Even where there is a reliable water supply, the water has to be affordable enough for frequent hand-washing. In the Global South, where lenders and private-public partnerships have led to pressure for cost recovery via user fees, cash-poor households are acutely conscious of the cost of their water. Researchers in South Africa have found that poor households that use prepaid water meters, who must pay for water use beyond the allotment of free basic water, had worse hand hygiene habits than those on traditional meters, whose bills were due at the end of the month.
Researchers elsewhere have encountered exasperated study participants at the receiving end of yet another “behavior change” campaign or “educational” effort on hand-washing; families whose utility bills feel burdensome can’t easily change their hand-washing behavior. I’ve met such people, a mother complaining about her son: “…washing his hands under running water, cleaning under his nails, but he doesn’t have to pay, does he?” Or, more bluntly: “Don’t talk to me about my hands. People like you can be clean, people like us can’t be clean.”
Water affordability is not a “less-developed country” problem. Cities in the United States, including Baltimore, Chicago, and Detroit, have seen thousands of water shutoffs resulting from unpaid bills. Residents have had to buy or “borrow” water while they were shut off, and here as in the rest of the world, expensive water results in compromised hygiene. Chicago began restoring water services prior to the COVID-19 crisis after its new mayor declared water to be a human right, whereas Baltimore and Detroit suspended shutoffs as their COVID-19 numbers began to rise and as governors declared states of emergency. Reconnecting disconnected households has not been simple; meters are broken, pipes are damaged. In California, Governor Newsom has promised there will be no utility shutoffs during the COVID-19 emergency, meaning that customers still owe their unpaid bills, but can pay later. When people have lost their jobs, as so many have done, should they have to worry about money if they wash their hands as they are being told to do, choosing between mounting debts and a disease with no known cure?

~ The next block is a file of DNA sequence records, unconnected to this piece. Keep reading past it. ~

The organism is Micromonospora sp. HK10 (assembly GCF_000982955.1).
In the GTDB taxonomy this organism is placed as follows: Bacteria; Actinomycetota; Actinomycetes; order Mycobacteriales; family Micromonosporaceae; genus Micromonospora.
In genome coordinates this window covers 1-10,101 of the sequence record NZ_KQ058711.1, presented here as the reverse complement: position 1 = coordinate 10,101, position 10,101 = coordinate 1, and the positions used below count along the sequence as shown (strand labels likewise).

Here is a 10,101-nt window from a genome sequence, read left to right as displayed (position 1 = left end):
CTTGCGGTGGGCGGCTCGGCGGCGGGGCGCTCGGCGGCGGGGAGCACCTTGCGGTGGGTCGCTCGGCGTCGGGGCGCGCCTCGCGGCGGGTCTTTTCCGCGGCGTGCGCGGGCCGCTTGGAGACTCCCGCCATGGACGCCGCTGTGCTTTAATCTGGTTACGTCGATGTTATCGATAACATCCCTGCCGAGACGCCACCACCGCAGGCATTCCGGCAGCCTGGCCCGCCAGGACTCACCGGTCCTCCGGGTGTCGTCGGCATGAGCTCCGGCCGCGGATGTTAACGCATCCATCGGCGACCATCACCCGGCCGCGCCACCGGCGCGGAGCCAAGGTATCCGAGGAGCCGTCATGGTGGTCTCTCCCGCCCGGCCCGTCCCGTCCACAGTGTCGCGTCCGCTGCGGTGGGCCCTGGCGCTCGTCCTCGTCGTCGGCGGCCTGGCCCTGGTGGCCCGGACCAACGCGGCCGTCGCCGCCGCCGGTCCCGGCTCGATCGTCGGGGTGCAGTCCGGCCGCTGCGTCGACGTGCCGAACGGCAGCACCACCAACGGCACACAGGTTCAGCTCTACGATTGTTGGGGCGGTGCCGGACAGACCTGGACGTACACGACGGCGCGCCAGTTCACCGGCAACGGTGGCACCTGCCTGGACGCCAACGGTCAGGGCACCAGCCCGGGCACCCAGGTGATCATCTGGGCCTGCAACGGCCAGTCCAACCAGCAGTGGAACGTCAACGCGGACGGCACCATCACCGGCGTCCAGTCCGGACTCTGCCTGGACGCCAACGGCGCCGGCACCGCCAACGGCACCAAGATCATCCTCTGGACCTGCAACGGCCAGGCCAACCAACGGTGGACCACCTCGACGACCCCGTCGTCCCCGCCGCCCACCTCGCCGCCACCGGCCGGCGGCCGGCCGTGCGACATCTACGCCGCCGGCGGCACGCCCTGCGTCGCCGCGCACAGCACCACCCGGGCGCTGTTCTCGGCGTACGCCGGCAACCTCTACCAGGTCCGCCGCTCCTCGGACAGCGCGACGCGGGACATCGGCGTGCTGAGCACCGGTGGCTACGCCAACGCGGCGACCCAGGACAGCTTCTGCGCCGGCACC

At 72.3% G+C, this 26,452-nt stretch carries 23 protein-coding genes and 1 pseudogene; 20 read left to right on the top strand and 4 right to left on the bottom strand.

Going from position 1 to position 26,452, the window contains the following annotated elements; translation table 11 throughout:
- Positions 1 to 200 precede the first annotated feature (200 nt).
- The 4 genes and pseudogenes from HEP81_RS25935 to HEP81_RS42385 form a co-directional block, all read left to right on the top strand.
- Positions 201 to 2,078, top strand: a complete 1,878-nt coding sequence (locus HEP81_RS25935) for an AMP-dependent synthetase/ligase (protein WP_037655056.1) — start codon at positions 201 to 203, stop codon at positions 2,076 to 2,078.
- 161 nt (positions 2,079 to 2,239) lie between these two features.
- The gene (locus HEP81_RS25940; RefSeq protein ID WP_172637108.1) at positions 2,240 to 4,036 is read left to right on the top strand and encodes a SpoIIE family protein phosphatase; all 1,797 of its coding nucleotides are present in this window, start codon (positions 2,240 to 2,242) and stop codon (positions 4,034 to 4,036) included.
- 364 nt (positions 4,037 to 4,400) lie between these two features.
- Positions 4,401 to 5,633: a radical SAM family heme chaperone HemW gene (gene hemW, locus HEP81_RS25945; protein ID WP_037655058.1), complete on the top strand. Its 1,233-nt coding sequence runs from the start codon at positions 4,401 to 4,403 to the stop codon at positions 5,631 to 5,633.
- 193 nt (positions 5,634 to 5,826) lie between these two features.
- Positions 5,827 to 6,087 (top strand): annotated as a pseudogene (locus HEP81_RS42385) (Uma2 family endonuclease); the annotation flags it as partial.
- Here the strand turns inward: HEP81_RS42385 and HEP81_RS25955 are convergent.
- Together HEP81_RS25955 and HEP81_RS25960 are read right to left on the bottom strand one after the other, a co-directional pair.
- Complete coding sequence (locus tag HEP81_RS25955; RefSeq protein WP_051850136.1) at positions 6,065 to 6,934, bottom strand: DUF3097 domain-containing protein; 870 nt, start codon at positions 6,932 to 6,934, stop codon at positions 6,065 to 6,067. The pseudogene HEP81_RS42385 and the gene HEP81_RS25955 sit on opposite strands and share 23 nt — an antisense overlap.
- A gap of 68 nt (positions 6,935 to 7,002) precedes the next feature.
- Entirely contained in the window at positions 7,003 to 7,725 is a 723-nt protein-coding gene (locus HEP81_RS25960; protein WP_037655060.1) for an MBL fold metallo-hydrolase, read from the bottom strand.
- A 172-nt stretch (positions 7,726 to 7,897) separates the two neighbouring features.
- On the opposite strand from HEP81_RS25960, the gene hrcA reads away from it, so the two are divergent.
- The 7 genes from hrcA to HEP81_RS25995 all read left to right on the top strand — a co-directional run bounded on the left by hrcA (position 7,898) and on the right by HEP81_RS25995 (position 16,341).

When people have lost their jobs, as so many have done, should they have to worry about money if they wash their hands as they are being told to do, choosing between mounting debts and a disease with no known cure?
Even before COVID-19, global cost-benefit analyses of water and sanitation investments — with benefits measured in time-savings and health, and costs measured as upfront capital costs and annual maintenance — showed significant benefits over costs in all sub-regions of the developing world. Even before COVID-19, U.S. infrastructure overall (including roads, electricity grids, and water systems) received a grade of D+ by the American Society of Civil Engineers; the report noted, among other details, that six billion gallons of treated water were being lost to pipe breaks and leaks every year.
In the current crisis, it is imperative for governments and donors to generously fund affordable, reliable, and accessible water services, here in the U.S. and in underserved regions around the world. These investments will protect global public health and help revive the global economy, and they must be made even where the users are low-income and require subsidies. Water for hand-washing is a public good, and public goods call for public investment.
Image Credits: Tanzania, by Isha Ray (Top); India, by Alasdair Cohen (Inset)